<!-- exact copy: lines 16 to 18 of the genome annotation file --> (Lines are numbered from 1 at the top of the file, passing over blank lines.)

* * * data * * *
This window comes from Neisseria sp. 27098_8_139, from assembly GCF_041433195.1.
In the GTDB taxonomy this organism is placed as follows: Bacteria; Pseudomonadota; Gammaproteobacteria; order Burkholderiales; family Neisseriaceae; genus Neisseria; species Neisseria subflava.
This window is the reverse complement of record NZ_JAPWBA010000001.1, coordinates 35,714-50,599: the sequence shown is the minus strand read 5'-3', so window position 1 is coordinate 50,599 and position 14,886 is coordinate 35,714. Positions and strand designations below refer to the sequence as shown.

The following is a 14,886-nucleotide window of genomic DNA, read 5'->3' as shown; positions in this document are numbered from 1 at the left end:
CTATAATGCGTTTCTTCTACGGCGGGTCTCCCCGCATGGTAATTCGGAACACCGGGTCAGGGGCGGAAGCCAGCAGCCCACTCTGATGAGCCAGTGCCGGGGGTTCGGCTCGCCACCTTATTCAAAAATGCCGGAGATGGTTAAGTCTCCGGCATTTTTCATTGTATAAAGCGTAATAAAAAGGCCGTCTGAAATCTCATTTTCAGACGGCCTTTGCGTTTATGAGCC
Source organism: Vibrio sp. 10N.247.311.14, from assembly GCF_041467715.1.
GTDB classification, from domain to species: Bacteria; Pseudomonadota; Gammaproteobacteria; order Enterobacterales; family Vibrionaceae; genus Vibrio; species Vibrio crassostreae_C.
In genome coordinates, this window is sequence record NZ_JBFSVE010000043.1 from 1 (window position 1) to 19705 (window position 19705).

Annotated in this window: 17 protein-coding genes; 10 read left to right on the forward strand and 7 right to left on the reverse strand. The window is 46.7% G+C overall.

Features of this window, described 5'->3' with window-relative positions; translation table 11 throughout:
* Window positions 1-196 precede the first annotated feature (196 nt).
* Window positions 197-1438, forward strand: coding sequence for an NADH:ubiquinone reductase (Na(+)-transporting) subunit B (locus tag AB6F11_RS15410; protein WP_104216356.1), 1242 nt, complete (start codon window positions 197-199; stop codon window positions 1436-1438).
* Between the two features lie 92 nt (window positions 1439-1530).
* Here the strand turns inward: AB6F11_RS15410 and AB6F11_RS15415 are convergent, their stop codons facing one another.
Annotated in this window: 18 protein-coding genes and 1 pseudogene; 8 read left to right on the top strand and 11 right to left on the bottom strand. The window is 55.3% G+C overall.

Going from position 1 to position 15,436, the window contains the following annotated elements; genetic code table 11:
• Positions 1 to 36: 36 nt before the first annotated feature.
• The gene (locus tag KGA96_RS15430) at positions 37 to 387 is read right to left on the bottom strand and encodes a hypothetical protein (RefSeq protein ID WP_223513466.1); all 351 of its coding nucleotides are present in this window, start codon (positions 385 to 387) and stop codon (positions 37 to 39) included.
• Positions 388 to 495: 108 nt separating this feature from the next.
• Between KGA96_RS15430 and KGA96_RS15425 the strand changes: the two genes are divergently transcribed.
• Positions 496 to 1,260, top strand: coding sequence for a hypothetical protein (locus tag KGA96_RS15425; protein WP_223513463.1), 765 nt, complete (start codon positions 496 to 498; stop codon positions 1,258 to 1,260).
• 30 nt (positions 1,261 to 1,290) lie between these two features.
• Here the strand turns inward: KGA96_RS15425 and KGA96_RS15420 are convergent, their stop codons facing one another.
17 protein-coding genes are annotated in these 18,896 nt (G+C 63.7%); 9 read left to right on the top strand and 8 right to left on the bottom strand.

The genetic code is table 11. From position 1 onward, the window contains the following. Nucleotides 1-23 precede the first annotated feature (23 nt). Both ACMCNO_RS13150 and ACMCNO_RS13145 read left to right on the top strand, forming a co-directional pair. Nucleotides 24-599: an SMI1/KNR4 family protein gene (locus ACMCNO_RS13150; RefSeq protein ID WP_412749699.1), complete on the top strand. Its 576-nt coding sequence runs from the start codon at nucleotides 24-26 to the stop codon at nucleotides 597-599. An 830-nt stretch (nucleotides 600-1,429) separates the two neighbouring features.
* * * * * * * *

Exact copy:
Going from position 1 to position 15,436, the window contains the following annotated elements; genetic code table 11:
• Positions 1 to 36: 36 nt before the first annotated feature.
• The gene (locus tag KGA96_RS15430) at positions 37 to 387 is read right to left on the bottom strand and encodes a hypothetical protein (RefSeq protein ID WP_223513466.1); all 351 of its coding nucleotides are present in this window, start codon (positions 385 to 387) and stop codon (positions 37 to 39) included.